Partnership Gift Charitable Deduction Denied

In Kevin M. Keefer et. al. v. United States; No. 3:20-cv-00836, the District Court for the Northern District of Texas denied a $1.257 million charitable deduction for the gift of a limited partnership interest to a donor advised fund. The gift failed both the partial interest and the contemporaneous written acknowledgment tests.

In 2015, Kevin Keefer owned a 4% limited partner interest in the Burbank Limited Partnership (Burbank). The major asset of Burbank was a hotel. On April 23, 2015, Burbank and Apple Hospitality REIT (Apple) exchanged a non-binding letter of agreement (LOI) that described potential terms for a future sale. Burbank did not sign the LOI. On June 18, 2015, Keefer assigned a 4% limited partnership interest to the Pi Foundation (Pi) to create a donor advised fund (DAF).

Burbank was discussing the sale of the hotel to Apple for $54 million, but the contract had not been signed. On July 2, 2015, Burbank and Apple signed a sale contract, but Apple held a 30–day review period before the contract was final. The sale closed on August 11, 2015.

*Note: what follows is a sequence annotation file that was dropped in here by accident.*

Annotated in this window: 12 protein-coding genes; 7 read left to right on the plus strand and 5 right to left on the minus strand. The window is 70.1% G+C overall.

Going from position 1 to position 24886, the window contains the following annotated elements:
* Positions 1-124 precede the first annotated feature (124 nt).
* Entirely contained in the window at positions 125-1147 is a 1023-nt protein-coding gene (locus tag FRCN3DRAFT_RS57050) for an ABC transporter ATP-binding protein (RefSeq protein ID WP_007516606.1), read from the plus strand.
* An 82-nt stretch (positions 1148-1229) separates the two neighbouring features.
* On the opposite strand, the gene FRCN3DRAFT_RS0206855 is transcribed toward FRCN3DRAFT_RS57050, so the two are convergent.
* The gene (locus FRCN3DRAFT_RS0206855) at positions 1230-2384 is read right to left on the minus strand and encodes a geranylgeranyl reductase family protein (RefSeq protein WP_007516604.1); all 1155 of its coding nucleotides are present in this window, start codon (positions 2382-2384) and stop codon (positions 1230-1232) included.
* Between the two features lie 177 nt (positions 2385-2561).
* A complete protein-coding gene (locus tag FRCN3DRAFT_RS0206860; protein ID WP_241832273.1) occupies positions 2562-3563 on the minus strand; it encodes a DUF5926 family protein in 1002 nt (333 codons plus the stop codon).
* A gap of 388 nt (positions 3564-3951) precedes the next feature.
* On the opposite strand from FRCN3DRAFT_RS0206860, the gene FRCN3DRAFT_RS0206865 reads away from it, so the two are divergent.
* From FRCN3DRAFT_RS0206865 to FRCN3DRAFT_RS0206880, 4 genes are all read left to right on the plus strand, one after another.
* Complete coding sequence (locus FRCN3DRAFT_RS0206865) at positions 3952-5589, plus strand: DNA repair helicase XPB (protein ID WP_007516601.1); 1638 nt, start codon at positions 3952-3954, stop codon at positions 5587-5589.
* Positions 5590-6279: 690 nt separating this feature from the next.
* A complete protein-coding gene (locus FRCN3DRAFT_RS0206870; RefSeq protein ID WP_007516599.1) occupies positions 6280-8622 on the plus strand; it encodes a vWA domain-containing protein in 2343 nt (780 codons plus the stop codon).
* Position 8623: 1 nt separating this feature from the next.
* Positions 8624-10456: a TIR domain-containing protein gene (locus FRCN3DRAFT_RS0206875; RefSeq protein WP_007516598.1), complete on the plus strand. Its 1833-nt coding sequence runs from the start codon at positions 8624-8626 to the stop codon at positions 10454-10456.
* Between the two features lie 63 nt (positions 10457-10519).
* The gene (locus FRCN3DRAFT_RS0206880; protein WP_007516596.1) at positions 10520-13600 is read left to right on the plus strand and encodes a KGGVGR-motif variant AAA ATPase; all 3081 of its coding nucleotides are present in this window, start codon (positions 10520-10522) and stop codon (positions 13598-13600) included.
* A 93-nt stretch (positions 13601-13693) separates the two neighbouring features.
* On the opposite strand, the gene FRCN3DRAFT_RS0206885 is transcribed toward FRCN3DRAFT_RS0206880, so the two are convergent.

The taxpayer obtained an appraisal of the donated partnership interest by David Marshall. The appraisal did include Marshall’s certification and a description of his qualifications, but did not include his tax identification number, as required by the regulations. The appraisal also stated that the appraiser "has been informed that the Donor and Donee have an agreement that the Donee will only share in the next proceeds from the Seller's Closing Statement. The Donee will not share in Other Assets of the Partnership not covered in the sale."

The appraisal determined the value of the 4% Limited to Partnership Interest in Burbank, with the exclusion of Other Capital Assets, to be $1,257,000. On June 5, 2015, Pi sent a 12 page packet of materials that described the "Keefer Donor Advised Fund."